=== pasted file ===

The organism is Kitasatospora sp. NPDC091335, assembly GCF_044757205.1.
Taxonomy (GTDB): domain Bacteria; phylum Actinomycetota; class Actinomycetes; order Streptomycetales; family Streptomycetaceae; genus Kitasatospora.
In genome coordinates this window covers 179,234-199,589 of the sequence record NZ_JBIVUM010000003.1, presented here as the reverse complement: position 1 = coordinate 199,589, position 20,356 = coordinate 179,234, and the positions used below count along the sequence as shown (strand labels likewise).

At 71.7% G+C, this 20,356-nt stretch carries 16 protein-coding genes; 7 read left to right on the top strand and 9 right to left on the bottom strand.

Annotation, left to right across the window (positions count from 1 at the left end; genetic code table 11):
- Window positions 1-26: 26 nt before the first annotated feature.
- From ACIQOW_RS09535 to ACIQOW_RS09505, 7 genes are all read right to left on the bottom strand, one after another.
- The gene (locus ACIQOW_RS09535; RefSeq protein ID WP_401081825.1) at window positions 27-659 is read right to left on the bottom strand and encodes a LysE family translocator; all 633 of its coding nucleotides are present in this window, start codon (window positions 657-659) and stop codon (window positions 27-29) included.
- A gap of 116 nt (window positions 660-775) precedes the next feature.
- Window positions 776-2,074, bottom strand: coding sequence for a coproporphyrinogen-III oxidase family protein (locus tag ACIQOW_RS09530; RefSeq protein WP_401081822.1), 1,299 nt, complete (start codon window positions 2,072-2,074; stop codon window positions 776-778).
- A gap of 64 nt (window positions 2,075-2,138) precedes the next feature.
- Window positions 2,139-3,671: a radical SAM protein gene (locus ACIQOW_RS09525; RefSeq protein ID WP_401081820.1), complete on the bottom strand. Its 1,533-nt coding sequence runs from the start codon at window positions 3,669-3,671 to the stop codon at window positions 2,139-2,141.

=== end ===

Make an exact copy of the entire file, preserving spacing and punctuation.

The organism is Kitasatospora sp. NPDC091335, assembly GCF_044757205.1.
Taxonomy (GTDB): domain Bacteria; phylum Actinomycetota; class Actinomycetes; order Streptomycetales; family Streptomycetaceae; genus Kitasatospora.
In genome coordinates this window covers 179,234-199,589 of the sequence record NZ_JBIVUM010000003.1, presented here as the reverse complement: position 1 = coordinate 199,589, position 20,356 = coordinate 179,234, and the positions used below count along the sequence as shown (strand labels likewise).

At 71.7% G+C, this 20,356-nt stretch carries 16 protein-coding genes; 7 read left to right on the top strand and 9 right to left on the bottom strand.

Annotation, left to right across the window (positions count from 1 at the left end; genetic code table 11):
- Window positions 1-26: 26 nt before the first annotated feature.
- From ACIQOW_RS09535 to ACIQOW_RS09505, 7 genes are all read right to left on the bottom strand, one after another.
- The gene (locus ACIQOW_RS09535; RefSeq protein ID WP_401081825.1) at window positions 27-659 is read right to left on the bottom strand and encodes a LysE family translocator; all 633 of its coding nucleotides are present in this window, start codon (window positions 657-659) and stop codon (window positions 27-29) included.
- A gap of 116 nt (window positions 660-775) precedes the next feature.
- Window positions 776-2,074, bottom strand: coding sequence for a coproporphyrinogen-III oxidase family protein (locus tag ACIQOW_RS09530; RefSeq protein WP_401081822.1), 1,299 nt, complete (start codon window positions 2,072-2,074; stop codon window positions 776-778).
- A gap of 64 nt (window positions 2,075-2,138) precedes the next feature.
- Window positions 2,139-3,671: a radical SAM protein gene (locus ACIQOW_RS09525; RefSeq protein ID WP_401081820.1), complete on the bottom strand. Its 1,533-nt coding sequence runs from the start codon at window positions 3,669-3,671 to the stop codon at window positions 2,139-2,141.